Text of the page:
In precision mechanics, metrology and coordinate measuring machines (CMMs) are essential to ensure accuracy and quality of products intended for various industries. Within a metrology room, coordinate measuring machines are used. Let’s see what they are and how they work.
What are CMMs?
Coordinate measuring machines are instruments used in metrology to measure the geometry of three-dimensional objects. CMMs use a Cartesian coordinate system to locate the position of objects and thus determine their dimensions and shapes. Coordinate measuring machines consist of a work platform on which the object to be measured is placed, a measuring probe that moves along the X, Y, and Z axes of the platform, and a control system that records the measurement data.
CMMs can be of different types, such as bridge, portable arm or table-top. Each type has its own advantages and disadvantages and is used based on the specific measurement requirements. Coordinate measuring machines are used in various industries such as the automotive, aerospace, mechanical, medical, and dental industries. In these sectors, CMMs are used to control the quality and precision of components, for example by verifying compliance with design drawings.
Characteristics of CMMs:
Metrology and inspection techniques are critical to ensuring the highest levels of precision and accuracy in mechanical components and systems. Here are some of the recent advancements in this field:
- Coordinate Measuring Machines (CMMs): CMMs are machines used to measure the geometric characteristics of mechanical components. Recent advancements in CMM technology have improved their accuracy, speed, and versatility. For example, some modern CMMs use optical sensors and lasers to achieve sub-micron accuracy in 3D measurement.
- 3D Scanning and Imaging: 3D scanning and imaging techniques have revolutionized the way mechanical components are inspected and measured. With 3D scanning, it is possible to quickly and accurately capture the shape and dimensions of a component, and use the data to create a digital model that can be used for analysis and simulation.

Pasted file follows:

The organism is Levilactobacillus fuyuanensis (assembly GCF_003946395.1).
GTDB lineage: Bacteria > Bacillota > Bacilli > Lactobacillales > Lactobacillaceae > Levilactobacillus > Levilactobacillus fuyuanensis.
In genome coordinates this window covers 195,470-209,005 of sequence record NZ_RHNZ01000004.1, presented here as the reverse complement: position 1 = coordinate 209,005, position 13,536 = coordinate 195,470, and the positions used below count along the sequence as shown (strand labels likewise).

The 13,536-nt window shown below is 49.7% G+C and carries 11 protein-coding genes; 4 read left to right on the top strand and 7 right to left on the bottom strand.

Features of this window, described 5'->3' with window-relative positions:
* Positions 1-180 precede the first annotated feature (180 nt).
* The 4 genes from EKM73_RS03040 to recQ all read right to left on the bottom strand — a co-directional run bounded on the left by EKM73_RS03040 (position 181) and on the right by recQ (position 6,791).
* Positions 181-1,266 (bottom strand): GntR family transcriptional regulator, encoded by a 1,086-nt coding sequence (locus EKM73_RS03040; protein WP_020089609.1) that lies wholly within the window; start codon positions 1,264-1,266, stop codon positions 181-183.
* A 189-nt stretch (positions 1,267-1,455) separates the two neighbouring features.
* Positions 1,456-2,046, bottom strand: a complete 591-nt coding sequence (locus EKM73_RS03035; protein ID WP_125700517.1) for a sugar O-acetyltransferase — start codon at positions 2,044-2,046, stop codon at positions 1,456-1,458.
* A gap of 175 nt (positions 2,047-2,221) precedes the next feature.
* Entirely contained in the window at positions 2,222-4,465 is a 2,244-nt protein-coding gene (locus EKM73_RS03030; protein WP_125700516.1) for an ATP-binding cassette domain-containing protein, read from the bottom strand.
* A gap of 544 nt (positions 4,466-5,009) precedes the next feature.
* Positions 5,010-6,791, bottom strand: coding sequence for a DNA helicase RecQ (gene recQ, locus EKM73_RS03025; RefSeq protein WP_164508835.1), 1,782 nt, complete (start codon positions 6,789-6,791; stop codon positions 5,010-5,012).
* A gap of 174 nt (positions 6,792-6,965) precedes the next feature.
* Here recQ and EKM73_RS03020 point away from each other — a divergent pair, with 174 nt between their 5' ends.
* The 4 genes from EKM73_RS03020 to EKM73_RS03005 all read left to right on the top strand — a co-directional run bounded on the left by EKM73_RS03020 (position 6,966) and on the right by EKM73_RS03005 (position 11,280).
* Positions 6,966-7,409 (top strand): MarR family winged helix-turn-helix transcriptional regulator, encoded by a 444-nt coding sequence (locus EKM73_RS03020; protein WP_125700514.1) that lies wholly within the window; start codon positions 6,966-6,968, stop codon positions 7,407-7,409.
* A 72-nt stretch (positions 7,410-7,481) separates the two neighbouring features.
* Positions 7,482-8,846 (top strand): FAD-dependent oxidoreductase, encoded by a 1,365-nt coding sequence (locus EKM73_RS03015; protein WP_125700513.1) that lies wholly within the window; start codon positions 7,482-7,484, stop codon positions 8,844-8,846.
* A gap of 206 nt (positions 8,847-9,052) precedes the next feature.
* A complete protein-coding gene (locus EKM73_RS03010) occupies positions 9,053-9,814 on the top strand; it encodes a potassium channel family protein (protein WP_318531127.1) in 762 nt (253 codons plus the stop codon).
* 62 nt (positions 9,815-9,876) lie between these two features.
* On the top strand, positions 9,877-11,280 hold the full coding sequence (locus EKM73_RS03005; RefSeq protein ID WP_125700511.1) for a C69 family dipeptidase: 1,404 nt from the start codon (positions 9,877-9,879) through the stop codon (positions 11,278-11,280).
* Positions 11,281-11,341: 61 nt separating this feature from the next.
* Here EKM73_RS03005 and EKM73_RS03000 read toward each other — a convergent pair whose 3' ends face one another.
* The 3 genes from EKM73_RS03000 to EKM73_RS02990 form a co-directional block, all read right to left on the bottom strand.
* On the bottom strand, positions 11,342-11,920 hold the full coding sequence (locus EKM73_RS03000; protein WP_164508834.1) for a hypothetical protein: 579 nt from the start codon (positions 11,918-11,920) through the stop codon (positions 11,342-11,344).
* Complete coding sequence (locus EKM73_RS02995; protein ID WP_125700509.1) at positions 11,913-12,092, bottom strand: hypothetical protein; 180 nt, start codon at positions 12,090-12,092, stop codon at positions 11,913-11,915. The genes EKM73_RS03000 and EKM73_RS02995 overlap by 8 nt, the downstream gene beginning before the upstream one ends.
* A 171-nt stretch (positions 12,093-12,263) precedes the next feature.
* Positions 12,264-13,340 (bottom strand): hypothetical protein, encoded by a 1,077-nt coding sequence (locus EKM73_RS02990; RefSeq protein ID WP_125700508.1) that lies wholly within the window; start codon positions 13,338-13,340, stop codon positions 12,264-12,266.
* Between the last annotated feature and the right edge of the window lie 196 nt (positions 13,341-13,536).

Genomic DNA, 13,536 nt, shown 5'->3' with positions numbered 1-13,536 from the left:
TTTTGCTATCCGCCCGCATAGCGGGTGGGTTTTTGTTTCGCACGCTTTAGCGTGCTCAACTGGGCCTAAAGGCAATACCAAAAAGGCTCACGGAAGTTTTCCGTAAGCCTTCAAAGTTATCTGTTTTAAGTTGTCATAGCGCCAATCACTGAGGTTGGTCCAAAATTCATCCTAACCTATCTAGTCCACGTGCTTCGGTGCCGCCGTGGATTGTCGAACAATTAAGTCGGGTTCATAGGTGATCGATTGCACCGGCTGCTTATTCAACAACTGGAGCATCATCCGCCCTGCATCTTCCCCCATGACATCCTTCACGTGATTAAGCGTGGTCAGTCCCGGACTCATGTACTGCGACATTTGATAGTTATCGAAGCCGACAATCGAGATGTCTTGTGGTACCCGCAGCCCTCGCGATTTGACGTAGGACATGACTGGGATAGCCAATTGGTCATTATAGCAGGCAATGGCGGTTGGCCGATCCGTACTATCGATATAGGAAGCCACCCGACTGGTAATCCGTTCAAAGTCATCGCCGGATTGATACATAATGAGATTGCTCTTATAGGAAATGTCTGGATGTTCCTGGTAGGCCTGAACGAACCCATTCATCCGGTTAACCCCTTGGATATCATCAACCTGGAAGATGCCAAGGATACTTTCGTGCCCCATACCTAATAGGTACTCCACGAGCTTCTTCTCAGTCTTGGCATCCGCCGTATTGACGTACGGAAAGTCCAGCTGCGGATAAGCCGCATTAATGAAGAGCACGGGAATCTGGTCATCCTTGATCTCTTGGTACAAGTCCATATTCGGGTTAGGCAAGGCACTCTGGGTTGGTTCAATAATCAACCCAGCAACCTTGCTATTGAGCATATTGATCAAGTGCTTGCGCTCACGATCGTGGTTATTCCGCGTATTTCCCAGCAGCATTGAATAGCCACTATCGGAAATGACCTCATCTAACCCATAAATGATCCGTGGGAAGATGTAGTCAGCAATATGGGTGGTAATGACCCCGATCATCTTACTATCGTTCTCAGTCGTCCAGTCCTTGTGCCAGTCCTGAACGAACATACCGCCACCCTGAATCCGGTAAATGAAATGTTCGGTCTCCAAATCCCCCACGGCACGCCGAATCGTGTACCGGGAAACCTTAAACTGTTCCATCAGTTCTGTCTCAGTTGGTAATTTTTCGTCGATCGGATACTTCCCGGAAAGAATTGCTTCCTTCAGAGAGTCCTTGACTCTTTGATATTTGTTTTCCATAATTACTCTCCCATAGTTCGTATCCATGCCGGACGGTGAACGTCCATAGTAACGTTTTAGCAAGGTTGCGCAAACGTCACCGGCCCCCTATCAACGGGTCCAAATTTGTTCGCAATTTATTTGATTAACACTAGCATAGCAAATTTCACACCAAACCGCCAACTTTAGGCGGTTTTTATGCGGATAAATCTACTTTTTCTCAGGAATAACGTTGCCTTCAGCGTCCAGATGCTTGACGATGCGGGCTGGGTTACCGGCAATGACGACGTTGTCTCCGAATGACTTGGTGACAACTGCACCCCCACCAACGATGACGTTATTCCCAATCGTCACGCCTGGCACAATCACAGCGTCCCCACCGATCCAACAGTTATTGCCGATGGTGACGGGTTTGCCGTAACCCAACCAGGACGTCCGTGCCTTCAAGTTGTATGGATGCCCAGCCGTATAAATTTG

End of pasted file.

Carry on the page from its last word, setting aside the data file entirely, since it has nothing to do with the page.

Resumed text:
- Non-Destructive Testing (NDT) Methods: NDT methods allow for the inspection and testing of mechanical components without damaging or altering them. Recent advancements in NDT methods include digital radiography, which uses digital imaging technology to create detailed images of the inside of components, and eddy current testing, which uses electromagnetic induction to detect surface and subsurface defects in conductive materials.
- Optical Metrology: Optical metrology techniques use light and optics to measure the characteristics of mechanical components. These techniques include interferometry, which measures the interference patterns of light to determine surface contours and measurements, and digital holography, which uses holographic principles to capture and analyze the shape and dimensions of components.
- Portable and Handheld Inspection Devices: Advancements in miniaturization and portable technology have led to the development of handheld and portable inspection devices that can be used on-site or in the field. These devices include portable CMMs, portable 3D scanners, and handheld optical measurement tools.
In summary, recent advancements in metrology and inspection techniques have significantly improved the accuracy, speed, and versatility of measurement and inspection processes, allowing for higher levels of precision and quality in mechanical components and systems.